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Al fanar harees (7797136886).jpg
Alternative names Jareesh, Hareesa, Arizah
Type Porridge
Place of origin Arabian Peninsula, Levant
Main ingredients Wheat, butter, and meat (usually chicken)
Cookbook: Harees  Media: Harees

Harees or Jareesh (Arabic: هريس‎) is an Arab dish of boiled, cracked, or coarsely-ground wheat, mixed with meat.[1] Its consistency varies between a porridge and a dumpling. Harees is a popular dish known in the Arab countries of the Persian Gulf, especially in the month of Ramadan.


Harees (Arabic: هريس‎) is derived from the verb (Arabic: هَرَسَ‎, translit. Harasa) which means to mash or to squash.[2]


Harees is documented in Ibn Sayyar al-Warraq's 10th-century cookbook Kitab Al Tabikh.,[3] as well as in al-Baghdadi's 13th-century cookbook Kitab Al Tabikh and ibn Razin al-Tujibi's 13th-century Andalusian cookbook Kitab Fadalat al-khiwan fi tayyibat al-ta'am w'al-alwan.

Harees is also the origin of Haleem which was thought to have been enjoyed by the Islamic Prophet Muhammad.[4]


The wheat is soaked overnight, then simmered in water along with meat and butter or sheep tail fat. Any remaining liquid is strained and the mixture is beaten and seasoned. Harees may be garnished with cinnamon, sugar, and clarified butter.

Variants and traditions[edit]

There is a different traditional way of preparing Harees in each of the Arab countries in the Persian Gulf area, and among the tribes of these countries. But there is a difference very simple that is optional in some countries. For example, in Saudi Arabia, cardamom pods (Hill or Cardamom) are added. Also it is decorated with parsley.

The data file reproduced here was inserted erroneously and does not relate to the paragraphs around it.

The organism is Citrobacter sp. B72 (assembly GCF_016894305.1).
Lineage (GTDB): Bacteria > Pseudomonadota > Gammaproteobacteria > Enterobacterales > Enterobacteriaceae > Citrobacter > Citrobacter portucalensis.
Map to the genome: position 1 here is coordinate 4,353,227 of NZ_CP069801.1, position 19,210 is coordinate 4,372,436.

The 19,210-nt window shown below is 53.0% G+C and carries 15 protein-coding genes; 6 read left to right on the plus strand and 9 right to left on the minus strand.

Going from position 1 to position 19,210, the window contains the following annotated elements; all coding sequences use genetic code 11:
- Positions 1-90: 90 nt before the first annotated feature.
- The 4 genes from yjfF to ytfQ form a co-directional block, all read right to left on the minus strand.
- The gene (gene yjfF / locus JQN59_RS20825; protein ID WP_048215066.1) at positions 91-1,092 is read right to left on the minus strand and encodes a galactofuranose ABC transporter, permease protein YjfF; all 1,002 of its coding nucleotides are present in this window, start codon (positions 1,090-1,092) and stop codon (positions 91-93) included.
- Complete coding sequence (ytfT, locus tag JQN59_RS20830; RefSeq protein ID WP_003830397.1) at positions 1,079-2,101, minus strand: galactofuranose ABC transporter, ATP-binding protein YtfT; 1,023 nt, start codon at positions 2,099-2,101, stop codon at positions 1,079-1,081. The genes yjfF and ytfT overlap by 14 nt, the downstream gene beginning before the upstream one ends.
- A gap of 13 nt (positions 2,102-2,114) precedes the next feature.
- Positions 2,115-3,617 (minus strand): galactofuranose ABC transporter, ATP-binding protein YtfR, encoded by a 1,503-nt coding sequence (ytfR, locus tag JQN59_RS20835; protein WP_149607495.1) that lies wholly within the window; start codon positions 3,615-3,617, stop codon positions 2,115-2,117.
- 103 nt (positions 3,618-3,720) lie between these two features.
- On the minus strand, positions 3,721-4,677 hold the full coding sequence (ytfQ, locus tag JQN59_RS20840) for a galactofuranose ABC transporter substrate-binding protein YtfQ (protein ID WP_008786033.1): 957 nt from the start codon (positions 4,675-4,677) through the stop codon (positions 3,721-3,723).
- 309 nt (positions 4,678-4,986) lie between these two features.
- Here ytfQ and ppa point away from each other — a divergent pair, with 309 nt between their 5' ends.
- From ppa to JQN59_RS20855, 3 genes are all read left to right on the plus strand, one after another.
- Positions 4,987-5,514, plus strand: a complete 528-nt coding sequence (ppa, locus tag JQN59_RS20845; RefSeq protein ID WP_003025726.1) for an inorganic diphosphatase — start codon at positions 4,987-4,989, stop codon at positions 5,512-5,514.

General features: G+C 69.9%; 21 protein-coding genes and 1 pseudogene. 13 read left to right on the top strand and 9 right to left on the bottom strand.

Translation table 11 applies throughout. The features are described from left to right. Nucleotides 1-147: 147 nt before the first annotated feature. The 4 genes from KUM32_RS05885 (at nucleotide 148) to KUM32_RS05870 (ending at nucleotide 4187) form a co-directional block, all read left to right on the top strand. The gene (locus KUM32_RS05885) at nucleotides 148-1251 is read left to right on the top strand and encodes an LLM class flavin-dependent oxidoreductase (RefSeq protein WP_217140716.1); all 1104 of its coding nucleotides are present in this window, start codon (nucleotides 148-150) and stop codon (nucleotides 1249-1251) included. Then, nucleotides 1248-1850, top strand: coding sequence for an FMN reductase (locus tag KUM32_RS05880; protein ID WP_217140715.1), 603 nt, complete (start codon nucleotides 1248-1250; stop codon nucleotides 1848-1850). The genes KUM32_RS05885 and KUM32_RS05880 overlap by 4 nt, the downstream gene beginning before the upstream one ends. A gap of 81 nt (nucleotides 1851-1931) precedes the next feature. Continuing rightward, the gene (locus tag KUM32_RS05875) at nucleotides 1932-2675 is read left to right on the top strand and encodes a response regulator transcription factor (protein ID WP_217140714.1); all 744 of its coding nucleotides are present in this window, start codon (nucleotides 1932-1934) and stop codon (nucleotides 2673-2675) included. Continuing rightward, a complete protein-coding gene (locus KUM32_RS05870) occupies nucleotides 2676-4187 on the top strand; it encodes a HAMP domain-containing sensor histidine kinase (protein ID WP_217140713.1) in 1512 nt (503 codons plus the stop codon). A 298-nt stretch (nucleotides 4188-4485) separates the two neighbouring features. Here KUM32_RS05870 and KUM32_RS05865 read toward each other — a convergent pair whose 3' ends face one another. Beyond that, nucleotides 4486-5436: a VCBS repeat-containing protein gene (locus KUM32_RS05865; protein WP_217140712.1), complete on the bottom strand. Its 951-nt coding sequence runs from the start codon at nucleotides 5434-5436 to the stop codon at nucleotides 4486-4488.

Harees was only made by the wealthy during Ramadan and Eid, for the duration of a three- to seven-day wedding. It was, however, customary for the Harees dishes to be shared with poorer neighbours on such occasions.[citation needed]

Arab cuisine[edit]


Harees is a popular dish in Arab cuisine, from the Levant to the Persian Gulf. It is often served during Ramadan, festivals such as Eid ul-Fitr, and at weddings.[5] In Lebanese villages, it is often cooked on religious occasions in a communal pot.[citation needed]

Formerly found only in homes, it is now served in restaurants as well.

Armenian cuisine[edit]

Arizah (Armenian: հարիսա) is traditionally served on Easter day, and is considered the national dish of Armenia.[citation needed]

Kashmiri cuisine[edit]


Harees (called as hareesa locally) is an essential part of Kashmiri cuisine. Harees is a typical Kashmiri winter cuisine made from mutton & rice flour and eaten with Kashmiri Bread called Girda. Kashmiri migrants also made this dish very popular in Punjab. This dish is one of the unique dishes eaten in Pakistani part of Punjab as well.

Indian cuisine[edit]

Harees is a popular dish among the Mappila of Kerala calls Hareesa or Areesa. It is also known as Haleem. Hyderabad City being famous for Hyderabadi Haleem

See also[edit]


  1. ^ "Al Harees, traditional Emirati Cuisine". UAE Style Magazine. 26 July 2013. 
  2. ^ Team, Almaany. "Definition and meaning of Harees in Arabic - Arabic dictionary - Page 1". www.almaany.com. 
  3. ^ Charles Perry, "Cooking with the Caliphs", Saudi Aramco World 57:4 (July/August 2006) full text
  4. ^ Ihsaan Abrahams. "Islamic Focus - Haleem". 
  5. ^ http://www.visitabudhabi.ae/en/dining.in.abudhabi/cuisine.aspx